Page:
Anyone who has ever line managed will undoubtedly have had that sinking feeling at some point, knowing that they need to address some kind of problem with the performance or conduct of one of their team. All line managers should feel reassured that they are not alone in feeling this way.
The good times
When everything is going well, and your team are performing and behaving as you want them to, being a people manager is fantastic. You see great results through your people, and that reflects positively on you. Your bosses think you’re doing a great job and all is right with the world.
The harder times
Unfortunately this perfect world is very unusual, certainly in the long term, and there will be times when you have to address a problem directly with one of your team members. Whether it’s an issue with their performance or their behaviour, no-one looks forward to having a conversation about these issues and addressing it head-on. But it really is the best way to make a change for the better.
Here are some top tips for preparing for, and having those dreaded conversations:
- Don’t wait. If something has gone wrong, address it privately at the first opportunity you have. Don’t wait for the next 1-1 in a month’s time and don’t address it publicly in the open office.
- Prepare. Make notes and identify the problem. Be specific and note exactly what went wrong and what you expected. Be prepared to share this information with the individual.
- Have a conversation. Everyone has a different perspective on any situation, so allow the individual the opportunity to give their view of the situation.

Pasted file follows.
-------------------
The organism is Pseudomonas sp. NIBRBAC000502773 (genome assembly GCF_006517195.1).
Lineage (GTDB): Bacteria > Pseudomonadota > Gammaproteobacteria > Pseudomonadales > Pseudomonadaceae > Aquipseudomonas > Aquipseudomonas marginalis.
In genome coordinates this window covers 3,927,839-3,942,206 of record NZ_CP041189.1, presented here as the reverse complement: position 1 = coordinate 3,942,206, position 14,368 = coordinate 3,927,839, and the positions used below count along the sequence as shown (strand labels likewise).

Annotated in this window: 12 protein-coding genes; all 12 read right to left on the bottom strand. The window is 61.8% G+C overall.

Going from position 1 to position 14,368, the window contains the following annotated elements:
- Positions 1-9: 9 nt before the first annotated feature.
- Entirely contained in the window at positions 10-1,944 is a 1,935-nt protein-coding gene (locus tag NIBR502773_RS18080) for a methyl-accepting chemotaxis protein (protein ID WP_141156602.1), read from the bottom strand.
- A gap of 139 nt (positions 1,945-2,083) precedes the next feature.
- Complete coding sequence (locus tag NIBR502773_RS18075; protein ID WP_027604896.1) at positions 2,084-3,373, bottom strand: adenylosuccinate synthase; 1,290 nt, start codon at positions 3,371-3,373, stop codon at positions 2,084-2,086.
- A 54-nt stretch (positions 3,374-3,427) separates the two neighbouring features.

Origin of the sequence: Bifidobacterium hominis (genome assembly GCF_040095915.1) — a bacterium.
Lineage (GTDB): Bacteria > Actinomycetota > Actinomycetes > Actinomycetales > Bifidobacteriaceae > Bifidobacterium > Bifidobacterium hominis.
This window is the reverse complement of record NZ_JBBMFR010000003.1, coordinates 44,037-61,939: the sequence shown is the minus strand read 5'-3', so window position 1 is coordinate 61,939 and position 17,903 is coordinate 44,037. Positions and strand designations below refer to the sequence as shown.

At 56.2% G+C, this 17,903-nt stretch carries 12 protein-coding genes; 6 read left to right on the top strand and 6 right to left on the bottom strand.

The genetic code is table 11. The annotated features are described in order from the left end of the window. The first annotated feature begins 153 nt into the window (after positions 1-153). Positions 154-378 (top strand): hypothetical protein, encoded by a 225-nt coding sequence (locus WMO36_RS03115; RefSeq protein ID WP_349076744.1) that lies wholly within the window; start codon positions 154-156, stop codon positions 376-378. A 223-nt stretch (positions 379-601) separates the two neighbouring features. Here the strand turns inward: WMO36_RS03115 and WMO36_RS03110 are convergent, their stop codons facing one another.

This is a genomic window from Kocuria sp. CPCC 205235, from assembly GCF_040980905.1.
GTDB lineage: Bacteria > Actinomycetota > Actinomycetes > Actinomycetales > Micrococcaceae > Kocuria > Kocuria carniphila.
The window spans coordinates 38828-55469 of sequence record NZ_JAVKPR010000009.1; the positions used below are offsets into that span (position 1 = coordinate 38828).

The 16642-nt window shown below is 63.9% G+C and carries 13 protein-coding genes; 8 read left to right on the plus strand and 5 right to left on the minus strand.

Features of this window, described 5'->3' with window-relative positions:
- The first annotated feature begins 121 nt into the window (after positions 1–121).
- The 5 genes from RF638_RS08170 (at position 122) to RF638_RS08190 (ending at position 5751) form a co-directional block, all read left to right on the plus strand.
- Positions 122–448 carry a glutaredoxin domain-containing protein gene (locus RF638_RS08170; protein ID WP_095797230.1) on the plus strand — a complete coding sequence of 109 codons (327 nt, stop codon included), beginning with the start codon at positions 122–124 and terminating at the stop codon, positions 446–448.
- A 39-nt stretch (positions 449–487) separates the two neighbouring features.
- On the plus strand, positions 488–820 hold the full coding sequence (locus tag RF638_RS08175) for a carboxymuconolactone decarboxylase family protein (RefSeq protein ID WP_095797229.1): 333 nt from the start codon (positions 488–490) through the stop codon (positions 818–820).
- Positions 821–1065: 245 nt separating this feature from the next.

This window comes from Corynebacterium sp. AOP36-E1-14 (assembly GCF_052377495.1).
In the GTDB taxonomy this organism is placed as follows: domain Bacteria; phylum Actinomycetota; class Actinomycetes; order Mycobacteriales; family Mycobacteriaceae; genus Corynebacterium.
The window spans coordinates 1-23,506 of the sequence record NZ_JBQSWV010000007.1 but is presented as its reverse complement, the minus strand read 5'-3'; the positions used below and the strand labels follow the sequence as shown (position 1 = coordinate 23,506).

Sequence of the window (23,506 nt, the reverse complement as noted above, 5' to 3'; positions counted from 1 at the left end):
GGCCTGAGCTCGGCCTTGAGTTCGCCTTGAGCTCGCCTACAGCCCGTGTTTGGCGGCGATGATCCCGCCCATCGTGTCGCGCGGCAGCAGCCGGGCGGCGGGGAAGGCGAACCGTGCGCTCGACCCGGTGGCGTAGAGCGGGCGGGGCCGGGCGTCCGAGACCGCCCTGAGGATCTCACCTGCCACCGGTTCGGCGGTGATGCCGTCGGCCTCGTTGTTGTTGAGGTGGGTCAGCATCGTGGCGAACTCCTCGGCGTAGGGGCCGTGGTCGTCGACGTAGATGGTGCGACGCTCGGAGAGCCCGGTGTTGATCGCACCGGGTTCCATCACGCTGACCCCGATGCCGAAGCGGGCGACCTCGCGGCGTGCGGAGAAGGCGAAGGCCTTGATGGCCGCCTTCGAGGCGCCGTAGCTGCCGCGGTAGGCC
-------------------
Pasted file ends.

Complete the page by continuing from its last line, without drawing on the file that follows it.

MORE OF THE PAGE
- Keep it objective. Keep it factual, balanced, constructive and objective and try to make sure that it doesn’t get personal, or heated.
- Check for understanding. Seek confirmation that they understand why it was a problem, by asking questions such as ‘Can you understand why this wasn’t appropriate?’ and ‘What do you think you could have done differently?’ Probe them if you feel they don’t fully accept that there was an issue, or take responsibility.
- Follow-up. Tell the individual that you will forward them a summary of what you’ve discussed, so that they can have a record of your expectations. It’s not a formal warning, just provided to support their learning and development.
As managers and business leaders, if you address problems in your teams directly, you can ensure that all your team are contributing to the success of your business. One underperforming team member can do damage to your business success and potentially your brand. By ‘nipping it in the bud’ in a constructive way, you will avoid situations developing and taking a downward spiral. The longer performance or conduct issues go unchecked, the harder it is to address successfully. There’s also more chance of the wider team becoming unhappy.
If you or your management team need support in addressing difficult situations, HelpfulHR can definitely help – whatever the issue. Get in touch, and let’s get them back on track.